What is a Horizontal Lathe?

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  • Written By: Paul Scott
  • Edited By: R. Halprin
  • Last Modified Date: 14 December 2019
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A horizontal lathe is a machine tool designed to cut different profiles in revolving steel or wood workpieces. A lathe typically consists of a precision machined bed or base with a drive mechanism and headstock at one end and a supporting tailstock at the other. The workpiece is help firmly in the headstock and rotated rapidly around its own axis. A suitable machine tool is then brought to bear against the workpiece which cuts the required profile. The horizontal lathe is used extensively in high precision machining operations and is available in a wide range of sizes and designs.

Lathes have been in use in various forms for centuries and have come to represent one of the cornerstones of precision engineering. In the case of the horizontal lathe, the nomenclature is meant to differentiate between lathes with horizontal or vertical workpiece orientation. Lathes are all constructed and function according to a basic common principle. A workpiece is clamped in a rotating drive head known as a headstock which is driven by a motor. A suitably profiled cutting tool is then pressed against the workpiece to make a corresponding cut.


The horizontal lathe can be used to cut cylindrical shapes from square stock or cut decorative profiles such as those seen on table legs, lamp stands, pens, and chess pieces. Precision engineering parts such as engine components, spherical joints, medical equipment, and aircraft parts are also turned on horizontal lathes. As a matter of fact, almost all steel and wood products which feature shoulders, tapers, grooves, or other intricate profiles can be produced on these machines. Even hollow cup shapes can be turned on a lathe.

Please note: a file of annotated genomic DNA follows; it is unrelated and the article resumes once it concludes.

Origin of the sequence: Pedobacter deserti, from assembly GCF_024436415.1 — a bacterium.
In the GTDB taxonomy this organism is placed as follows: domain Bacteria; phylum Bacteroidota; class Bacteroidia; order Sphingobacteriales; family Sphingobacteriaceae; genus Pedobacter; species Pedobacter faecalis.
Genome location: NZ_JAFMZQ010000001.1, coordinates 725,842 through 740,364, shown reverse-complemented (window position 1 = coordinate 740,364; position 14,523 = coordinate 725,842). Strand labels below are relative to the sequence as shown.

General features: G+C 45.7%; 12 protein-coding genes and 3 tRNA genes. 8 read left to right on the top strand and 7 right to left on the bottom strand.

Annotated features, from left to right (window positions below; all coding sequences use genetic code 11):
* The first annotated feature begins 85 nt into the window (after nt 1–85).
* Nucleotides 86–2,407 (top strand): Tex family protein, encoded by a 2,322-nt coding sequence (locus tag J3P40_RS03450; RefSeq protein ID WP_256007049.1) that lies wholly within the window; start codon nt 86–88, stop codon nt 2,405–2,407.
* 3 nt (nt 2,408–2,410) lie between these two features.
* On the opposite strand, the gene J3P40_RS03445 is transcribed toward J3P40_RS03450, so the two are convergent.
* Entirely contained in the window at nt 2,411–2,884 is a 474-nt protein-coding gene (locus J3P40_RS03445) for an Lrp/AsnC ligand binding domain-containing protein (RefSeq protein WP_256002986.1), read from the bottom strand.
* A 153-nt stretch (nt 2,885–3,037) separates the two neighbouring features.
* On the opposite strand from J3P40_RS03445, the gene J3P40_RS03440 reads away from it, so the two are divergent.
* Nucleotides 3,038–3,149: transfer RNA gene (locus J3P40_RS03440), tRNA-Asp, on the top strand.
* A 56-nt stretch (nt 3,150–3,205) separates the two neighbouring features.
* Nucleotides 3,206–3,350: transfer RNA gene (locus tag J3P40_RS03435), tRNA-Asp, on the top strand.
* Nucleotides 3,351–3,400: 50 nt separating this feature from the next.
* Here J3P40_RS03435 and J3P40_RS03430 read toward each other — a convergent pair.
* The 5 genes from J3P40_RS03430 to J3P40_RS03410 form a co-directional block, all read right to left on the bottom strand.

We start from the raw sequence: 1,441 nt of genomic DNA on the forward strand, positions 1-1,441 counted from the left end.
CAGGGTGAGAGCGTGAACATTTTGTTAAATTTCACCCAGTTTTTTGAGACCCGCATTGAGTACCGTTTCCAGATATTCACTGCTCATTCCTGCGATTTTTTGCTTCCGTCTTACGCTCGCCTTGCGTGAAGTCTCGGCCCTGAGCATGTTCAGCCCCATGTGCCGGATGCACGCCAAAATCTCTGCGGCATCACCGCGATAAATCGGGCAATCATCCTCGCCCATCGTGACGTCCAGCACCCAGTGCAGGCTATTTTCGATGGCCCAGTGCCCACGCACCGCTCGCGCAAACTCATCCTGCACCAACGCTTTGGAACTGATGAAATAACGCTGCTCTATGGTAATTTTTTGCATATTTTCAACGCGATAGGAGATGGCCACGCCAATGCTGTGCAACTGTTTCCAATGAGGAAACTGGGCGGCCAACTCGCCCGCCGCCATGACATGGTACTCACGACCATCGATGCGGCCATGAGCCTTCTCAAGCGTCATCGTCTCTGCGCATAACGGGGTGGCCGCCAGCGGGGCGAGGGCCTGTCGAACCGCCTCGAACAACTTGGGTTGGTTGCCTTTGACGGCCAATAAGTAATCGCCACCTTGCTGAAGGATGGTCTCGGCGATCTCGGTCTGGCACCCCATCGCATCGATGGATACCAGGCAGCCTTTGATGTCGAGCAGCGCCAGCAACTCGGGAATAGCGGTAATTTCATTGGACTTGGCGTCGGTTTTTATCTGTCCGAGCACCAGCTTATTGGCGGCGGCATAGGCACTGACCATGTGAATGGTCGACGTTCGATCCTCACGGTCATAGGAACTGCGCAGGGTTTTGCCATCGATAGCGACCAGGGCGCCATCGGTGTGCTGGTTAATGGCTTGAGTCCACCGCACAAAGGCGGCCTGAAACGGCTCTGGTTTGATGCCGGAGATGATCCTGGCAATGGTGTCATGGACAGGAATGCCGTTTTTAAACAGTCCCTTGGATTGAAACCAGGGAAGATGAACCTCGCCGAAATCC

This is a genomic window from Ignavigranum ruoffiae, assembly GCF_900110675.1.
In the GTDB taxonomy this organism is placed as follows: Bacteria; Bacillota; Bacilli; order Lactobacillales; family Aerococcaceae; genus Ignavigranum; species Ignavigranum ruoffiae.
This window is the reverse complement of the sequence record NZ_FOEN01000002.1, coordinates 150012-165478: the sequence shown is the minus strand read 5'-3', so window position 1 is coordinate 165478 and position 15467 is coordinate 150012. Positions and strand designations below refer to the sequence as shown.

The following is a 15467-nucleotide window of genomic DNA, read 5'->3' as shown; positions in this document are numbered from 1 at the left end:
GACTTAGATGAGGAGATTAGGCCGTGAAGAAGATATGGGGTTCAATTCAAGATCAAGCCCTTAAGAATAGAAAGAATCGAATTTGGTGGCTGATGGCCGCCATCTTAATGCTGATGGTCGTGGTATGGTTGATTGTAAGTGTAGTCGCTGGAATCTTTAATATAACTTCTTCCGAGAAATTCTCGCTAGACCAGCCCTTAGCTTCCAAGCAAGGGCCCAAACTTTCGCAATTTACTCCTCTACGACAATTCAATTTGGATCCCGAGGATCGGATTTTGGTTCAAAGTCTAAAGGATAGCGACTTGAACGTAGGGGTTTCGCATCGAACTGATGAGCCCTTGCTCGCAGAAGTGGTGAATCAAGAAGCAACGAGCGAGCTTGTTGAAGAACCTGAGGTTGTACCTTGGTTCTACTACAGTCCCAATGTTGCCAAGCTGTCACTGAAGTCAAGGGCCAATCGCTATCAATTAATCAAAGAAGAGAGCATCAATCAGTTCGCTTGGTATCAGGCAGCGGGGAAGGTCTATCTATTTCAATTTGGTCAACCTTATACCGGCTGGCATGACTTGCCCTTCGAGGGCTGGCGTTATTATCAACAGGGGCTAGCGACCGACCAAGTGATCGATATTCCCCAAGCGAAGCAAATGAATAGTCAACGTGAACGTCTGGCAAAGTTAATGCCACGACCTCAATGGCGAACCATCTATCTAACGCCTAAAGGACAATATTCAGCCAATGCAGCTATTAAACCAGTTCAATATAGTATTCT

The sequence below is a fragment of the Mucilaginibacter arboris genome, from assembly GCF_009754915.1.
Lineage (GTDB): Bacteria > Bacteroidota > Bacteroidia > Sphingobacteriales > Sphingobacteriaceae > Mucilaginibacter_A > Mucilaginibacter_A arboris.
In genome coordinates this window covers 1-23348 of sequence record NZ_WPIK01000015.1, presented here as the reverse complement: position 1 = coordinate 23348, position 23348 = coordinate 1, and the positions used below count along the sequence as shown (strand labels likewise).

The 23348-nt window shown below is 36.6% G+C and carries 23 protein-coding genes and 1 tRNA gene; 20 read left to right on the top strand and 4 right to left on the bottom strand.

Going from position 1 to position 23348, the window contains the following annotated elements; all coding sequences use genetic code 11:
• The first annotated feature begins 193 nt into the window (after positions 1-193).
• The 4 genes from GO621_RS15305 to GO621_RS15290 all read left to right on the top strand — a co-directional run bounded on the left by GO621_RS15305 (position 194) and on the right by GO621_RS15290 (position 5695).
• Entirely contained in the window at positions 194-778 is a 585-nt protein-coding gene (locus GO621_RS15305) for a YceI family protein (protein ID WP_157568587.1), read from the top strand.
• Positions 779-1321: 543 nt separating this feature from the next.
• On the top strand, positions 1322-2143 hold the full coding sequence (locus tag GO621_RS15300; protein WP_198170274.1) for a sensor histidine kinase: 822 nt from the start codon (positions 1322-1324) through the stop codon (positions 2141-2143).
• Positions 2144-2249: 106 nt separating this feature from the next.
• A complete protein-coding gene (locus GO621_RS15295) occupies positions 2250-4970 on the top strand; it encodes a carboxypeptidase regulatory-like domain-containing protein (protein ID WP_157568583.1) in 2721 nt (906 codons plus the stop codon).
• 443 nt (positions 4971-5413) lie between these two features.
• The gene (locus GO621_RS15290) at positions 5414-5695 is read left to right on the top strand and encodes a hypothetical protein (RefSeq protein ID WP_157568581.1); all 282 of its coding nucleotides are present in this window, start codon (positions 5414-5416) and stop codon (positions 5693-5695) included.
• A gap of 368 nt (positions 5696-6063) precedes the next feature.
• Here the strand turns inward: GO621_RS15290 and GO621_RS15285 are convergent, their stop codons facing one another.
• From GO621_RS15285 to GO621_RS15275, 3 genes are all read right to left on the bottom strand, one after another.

There are two main types of horizontal lathe: wood working lathes and steel or lathes. Wood work lathes are generally the simpler of the two and consist of a bed, headstock, tailstock, and tool rest. The wood workpiece is held securely between the head and tailstocks by means of spur spindles. The headstock is driven by an electric motor and rotates the workpiece while the tailstock is free spinning. A suitable tool is supported on the tool rest and advanced by hand to cut into the workpiece.

Steel or engine lathes work on the same principle and consist of tail and headstock assemblies on either end of a central bed. The main difference between the two types of lathe are the tool advance assembly and headstock. A steel lath headstock is equipped with jaws which secure the workpiece instead of a spur spindle. Engine horizontal lathe tool assemblies consist of a saddle which spans the bed and is fitted with a compound rest and tool post. This whole assembly is automatically advanced along the lathe axis by means of a lead screw driven by the lathe motor.

The steel lathe tool bit is secured in the tool post and is brought to bear against the workpiece by means of lead screw cranks. This setup allows for extreme precision in the cuts made while ensuring safety and control when cutting hard steel stock. Both steel and wood horizontal lathe types are available in a range of sizes, power ratings, and levels of automation. These range from small, bench-top watchmakers lathes to huge, fully automated computer numerically controlled (CNC) lathes. In all cases lathes can cause serious injuries if not correctly used, and safe practices should be adhered to all times.


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